The misery index was created by economists in an effort to quantify how bad the economy is based on cold hard numbers. In many ways, it can be argued that suffering is not quantifiable, after all how do you measure the pain associated with starvation, sickness, disease, homelessness, war, lawlessness and all the evils of society? But in economic terms economist Arthur Okun developed a simple but brilliant method of determining how miserable people were economically.
The Misery Index and Unemployment
The first component is unemployment. Okun reasoned that if a lot of people were unemployed, that would make the country as a whole feel poorer and so they would be less well off. Also a side effect of just knowing that the unemployment rate is increasing is an increase in fear that people might lose their own job as well and this will cause them to cut back on their spending of discretionary items and to save more “just in case”. As a result, more businesses will be hurting from the lack of spending and the suffering will compound.
The Misery Index and Inflation
The second component is inflation. Inflation in this case is defined as an increase in prices. The primary cause is an increase in the money supply “Printing Money” at a greater pace than the growth of the “GDP” i.e. Gross Domestic Product. If prices increase more rapidly than salaries individuals will have to reduce their consumption resulting in a lower standard of living.
Calculating the Misery Index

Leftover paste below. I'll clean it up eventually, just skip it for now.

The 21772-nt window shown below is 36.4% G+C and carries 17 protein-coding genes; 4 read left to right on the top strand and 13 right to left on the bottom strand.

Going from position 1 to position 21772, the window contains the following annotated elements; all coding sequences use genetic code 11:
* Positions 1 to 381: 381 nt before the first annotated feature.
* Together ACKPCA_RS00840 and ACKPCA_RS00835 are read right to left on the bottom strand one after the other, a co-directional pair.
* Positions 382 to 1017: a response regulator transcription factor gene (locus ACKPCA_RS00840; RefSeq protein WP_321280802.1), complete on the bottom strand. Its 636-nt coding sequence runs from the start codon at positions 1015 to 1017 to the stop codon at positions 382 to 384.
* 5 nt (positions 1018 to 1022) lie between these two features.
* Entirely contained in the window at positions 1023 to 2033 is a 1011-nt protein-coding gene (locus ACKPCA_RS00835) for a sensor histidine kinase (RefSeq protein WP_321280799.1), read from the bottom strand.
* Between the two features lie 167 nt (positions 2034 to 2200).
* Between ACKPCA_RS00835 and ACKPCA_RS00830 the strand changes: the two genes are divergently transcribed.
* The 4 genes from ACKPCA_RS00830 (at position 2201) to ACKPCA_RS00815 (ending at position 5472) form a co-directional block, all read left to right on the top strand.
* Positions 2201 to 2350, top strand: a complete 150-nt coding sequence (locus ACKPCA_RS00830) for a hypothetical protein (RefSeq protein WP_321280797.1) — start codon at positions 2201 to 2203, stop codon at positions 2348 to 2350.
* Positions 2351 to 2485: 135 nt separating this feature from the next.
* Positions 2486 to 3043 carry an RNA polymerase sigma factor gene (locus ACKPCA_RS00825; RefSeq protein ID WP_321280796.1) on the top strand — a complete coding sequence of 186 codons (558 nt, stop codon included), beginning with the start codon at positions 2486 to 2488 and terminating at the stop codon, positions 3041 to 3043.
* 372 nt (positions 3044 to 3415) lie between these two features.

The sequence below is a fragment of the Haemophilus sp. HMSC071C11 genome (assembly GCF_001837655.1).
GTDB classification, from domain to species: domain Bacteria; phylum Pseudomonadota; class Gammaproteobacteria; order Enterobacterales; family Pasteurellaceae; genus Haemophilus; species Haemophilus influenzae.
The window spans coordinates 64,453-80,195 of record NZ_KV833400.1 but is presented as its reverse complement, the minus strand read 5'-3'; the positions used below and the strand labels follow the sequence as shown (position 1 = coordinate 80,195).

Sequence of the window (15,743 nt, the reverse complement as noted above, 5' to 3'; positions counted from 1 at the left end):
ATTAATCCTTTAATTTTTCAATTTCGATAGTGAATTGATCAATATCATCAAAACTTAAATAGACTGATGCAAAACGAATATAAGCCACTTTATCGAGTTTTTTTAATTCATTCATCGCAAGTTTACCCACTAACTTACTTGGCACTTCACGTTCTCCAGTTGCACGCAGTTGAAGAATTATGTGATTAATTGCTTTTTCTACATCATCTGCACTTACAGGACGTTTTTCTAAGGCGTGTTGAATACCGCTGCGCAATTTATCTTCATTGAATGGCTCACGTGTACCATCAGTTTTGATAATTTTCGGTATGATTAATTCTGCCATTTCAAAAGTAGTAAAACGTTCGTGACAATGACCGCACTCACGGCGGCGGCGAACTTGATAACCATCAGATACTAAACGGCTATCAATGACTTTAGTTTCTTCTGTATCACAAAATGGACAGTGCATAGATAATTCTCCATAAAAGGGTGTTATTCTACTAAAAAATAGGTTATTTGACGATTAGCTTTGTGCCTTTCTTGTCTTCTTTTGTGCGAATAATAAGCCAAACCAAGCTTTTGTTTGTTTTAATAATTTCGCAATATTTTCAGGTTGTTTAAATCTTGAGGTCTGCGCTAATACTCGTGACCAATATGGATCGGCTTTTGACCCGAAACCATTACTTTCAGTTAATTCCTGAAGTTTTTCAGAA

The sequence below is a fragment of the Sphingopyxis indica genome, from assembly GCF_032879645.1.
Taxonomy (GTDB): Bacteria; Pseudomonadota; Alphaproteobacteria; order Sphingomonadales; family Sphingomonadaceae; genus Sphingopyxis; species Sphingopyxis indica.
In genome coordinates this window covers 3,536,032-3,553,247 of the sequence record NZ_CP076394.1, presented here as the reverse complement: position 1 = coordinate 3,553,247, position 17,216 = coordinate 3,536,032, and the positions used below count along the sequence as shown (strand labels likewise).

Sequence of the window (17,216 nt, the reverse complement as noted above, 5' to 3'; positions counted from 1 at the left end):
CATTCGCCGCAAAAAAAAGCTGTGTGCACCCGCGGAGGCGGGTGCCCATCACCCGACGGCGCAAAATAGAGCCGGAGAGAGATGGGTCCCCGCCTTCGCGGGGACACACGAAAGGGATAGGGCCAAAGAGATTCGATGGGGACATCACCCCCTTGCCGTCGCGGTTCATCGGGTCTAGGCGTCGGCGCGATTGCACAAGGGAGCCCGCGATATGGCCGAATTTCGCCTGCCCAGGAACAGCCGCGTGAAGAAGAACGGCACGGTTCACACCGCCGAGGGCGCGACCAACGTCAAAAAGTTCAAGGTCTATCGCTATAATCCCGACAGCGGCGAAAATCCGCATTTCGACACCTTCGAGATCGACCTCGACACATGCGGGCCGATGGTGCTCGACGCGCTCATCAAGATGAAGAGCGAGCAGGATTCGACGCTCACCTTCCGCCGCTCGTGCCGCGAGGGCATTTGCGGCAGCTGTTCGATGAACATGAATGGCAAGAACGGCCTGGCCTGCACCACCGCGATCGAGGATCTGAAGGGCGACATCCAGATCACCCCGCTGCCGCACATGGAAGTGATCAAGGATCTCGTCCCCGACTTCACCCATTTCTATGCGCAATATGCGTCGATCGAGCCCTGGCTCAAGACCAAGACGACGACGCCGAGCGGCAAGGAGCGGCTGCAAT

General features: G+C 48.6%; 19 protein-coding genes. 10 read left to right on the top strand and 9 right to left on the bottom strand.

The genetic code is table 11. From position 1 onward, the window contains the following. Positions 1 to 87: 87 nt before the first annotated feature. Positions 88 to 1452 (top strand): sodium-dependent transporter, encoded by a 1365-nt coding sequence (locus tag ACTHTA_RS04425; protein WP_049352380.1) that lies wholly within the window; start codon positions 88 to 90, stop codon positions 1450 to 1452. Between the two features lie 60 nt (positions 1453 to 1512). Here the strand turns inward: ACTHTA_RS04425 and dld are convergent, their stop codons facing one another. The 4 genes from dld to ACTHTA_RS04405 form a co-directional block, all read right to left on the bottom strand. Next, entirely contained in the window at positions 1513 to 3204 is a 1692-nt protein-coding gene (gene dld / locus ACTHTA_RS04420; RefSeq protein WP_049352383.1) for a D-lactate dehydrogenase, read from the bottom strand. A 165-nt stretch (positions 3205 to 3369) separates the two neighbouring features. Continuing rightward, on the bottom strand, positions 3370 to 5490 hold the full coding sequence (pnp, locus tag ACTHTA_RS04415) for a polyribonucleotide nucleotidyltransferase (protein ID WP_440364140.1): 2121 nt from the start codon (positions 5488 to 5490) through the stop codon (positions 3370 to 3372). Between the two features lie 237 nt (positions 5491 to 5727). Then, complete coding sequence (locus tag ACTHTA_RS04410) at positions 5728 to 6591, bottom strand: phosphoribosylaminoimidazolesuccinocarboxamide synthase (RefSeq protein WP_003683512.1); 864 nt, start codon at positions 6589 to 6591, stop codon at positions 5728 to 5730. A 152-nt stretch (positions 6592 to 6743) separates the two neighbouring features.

Since both the inflation rate and the unemployment rate are percentages and they each get “worse” as they increase it is a simple matter to simply add the two numbers. Thus if the inflation rate is 3% and the unemployment rate is 6% the misery index would be 9%. Traditionally the it is calculated using the official data from the U.S. Bureau of Labor Statistics and the two exact components are the “Seasonally Adjusted” numbers. So to calculate the official Misery index you would add the Seasonally adjusted CPI-U based inflation rate and add it to the BLS’s Seasonally Adjusted U-3 Unemployment rate.
Misery Index Definition
The definition of the misery index is “A measure of economic well-being for a specified economy, computed by taking the sum of the unemployment rate and the inflation
Misery Index Chart
This index is often presented as a chart. At InflationData we include data not only about the inflation rate, unemployment rate and combined misery index but also the political party of of the President at the time.
Some people prefer to see the actual data and so we also present the historical Misery Index data in table form. Every month we update our current commentary and tell you what it all means. See Current Commentary for a full discussion.
- Which Party Has a Better Misery Index Record?
- The Misery Index and the Stock Market
- Producer Price Index (PPI) and Consumer Sentiment Index Point to Deflation
- Inflation Adjusted Stock Prices
- Its Weight in Gold: The Real Prices of Things
- Cost of Living
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